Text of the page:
If you’ve never read any Yusef Komunyakaa (1947-) , reconsider and find your way to his work if you can. You will not regret it.
from “Love in a Time of War”
Tonight, the old hard work of love
has given up. I can’t unbutton promises
or sing secrets into your left ear
tuned to quivering plucked strings.
No, please. I can’t face the reflection
of metal on your skin & in your eyes,
can’t risk weaving new breath into war fog.
The anger of the trees is rooted in the soil.
Let me drink in your newly found river
of sighs, your way with incantations.
Let me see if I can’t string this guitar
& take down your effigy of moonlight
from the cross, the dogwood in bloom
printed on memory’s see-through cloth.
To all my lovely readers, friends, and random stumblers-upon,
Have you mostly been sitting behind a screen this month, scrolling through poems in isolation and then moving on with your day? Do your friends not know you actually like poetry? Has one line of verse been haunting, confusing, or delighting you for weeks?
How about you invite others to share in that experience with you for a day? Please join me tomorrow, Thursday April 30th, in celebrating one of my favorite not-actual-but-should-be-official holidays, Poem in Your Pocket Day.
The “rules” of celebrating this day, which falls on the last day of National Poetry Month this year, are pretty simple. Put a poem in your pocket. You got that part already. Now you can’t just let it fester there all day. Read it to a friend over lunch, startle your coworkers at a meeting, recite one to somebody before bed. Or if you’d rather share quietly, slip some verse into the pocket of a loved one, leave one at a cafe table, or print out dozens of poems, as I did many years ago, and plaster them all over your dorm walls. Disrupt the ritual of people’s days with beautiful words.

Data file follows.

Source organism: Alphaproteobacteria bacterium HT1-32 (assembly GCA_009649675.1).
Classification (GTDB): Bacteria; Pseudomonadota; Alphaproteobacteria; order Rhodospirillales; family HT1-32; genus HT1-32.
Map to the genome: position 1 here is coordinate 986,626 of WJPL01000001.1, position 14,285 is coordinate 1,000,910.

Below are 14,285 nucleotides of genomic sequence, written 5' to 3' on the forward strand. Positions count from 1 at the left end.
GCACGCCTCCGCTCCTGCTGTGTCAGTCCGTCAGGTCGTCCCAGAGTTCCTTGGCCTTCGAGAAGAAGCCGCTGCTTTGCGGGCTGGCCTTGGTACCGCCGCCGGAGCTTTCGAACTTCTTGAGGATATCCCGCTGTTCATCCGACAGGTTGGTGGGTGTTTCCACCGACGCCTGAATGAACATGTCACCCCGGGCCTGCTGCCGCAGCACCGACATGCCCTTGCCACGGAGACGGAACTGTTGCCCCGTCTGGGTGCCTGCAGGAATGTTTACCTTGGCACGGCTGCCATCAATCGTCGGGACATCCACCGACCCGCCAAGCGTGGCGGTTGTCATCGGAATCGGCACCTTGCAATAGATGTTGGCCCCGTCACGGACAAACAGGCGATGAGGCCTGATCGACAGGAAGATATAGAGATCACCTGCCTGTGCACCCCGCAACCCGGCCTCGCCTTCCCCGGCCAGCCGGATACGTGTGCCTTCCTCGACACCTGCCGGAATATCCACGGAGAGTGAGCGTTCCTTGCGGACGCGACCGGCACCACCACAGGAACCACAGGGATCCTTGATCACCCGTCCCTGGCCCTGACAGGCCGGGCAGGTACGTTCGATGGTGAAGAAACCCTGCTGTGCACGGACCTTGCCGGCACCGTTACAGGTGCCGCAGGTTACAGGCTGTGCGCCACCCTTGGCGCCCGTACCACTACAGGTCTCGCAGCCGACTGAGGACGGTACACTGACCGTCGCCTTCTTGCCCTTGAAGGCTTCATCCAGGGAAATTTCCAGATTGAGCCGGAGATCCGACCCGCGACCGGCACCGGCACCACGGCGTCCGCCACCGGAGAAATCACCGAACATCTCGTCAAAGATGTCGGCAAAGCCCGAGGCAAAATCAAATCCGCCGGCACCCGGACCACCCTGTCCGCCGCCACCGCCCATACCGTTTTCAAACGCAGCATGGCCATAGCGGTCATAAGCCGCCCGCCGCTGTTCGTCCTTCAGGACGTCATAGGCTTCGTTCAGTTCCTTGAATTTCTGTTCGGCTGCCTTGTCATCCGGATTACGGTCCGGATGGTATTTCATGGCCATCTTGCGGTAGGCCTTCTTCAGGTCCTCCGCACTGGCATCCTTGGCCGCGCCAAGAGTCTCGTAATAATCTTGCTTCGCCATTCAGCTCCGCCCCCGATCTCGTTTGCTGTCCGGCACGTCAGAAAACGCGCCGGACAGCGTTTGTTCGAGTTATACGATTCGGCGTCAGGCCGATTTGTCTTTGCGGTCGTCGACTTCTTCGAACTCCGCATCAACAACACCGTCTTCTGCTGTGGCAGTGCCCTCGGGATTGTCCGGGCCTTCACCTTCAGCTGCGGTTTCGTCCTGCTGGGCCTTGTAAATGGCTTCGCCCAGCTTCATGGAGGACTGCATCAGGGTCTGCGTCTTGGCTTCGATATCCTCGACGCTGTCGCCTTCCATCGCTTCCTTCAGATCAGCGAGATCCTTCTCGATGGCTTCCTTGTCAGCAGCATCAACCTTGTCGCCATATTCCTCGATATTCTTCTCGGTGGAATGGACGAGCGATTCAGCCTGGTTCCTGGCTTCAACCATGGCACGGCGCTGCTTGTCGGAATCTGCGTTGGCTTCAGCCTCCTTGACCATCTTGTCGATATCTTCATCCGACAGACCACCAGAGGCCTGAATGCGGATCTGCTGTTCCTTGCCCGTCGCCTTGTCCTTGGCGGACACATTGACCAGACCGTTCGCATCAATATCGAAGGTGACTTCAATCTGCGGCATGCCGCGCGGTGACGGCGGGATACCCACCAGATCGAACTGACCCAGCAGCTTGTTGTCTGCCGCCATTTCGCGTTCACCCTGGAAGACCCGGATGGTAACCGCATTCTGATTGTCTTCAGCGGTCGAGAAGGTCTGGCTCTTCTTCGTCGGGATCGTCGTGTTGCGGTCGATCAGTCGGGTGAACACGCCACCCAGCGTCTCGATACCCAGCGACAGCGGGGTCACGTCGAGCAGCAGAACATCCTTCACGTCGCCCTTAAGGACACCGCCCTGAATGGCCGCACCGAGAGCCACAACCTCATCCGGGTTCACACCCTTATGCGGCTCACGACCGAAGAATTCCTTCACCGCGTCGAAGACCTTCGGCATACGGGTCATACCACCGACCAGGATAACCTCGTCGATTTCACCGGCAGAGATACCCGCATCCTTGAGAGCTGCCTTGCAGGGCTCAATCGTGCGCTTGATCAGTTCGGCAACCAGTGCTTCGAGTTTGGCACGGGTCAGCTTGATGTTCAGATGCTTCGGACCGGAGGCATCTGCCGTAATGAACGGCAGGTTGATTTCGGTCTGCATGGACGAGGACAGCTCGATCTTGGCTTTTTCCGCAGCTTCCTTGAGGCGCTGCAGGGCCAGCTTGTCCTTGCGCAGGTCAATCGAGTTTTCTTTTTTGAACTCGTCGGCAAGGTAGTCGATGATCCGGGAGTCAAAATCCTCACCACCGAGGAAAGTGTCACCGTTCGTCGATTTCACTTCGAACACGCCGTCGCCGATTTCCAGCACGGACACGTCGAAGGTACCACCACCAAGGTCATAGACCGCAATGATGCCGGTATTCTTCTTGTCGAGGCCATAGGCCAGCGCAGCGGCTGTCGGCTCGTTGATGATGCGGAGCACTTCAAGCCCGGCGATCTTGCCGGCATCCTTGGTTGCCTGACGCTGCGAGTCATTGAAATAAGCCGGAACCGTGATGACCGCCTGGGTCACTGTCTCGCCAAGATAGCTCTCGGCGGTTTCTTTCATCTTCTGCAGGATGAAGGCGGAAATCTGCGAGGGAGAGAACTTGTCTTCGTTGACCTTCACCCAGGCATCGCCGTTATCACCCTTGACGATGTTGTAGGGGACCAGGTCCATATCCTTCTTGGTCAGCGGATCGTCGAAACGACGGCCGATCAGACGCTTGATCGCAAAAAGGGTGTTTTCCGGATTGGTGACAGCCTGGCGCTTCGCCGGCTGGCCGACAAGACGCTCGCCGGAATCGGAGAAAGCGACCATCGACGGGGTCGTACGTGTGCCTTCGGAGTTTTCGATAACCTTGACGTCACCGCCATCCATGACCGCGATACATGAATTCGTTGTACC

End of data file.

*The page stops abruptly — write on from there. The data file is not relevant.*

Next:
And, if you are so inclined, please comment with the poems you decide to share. My pockets are ready to be filled.*
(* This is the same text I’ve used the past few years. Apologies for taking this blogging shortcut, but I figured there was no point reinventing the wheel on this!)
The great Kashmiri-American poet Agha Shahid Ali (1949-2001) gifted this paper-filled world with beautiful, crushing words.
The moon did not become the sun.
It just fell on the desert
in great sheets, reams
of silver handmade by you.
The night is your cottage industry now,
the day is your brisk emporium.
The world is full of paper.
Write to me.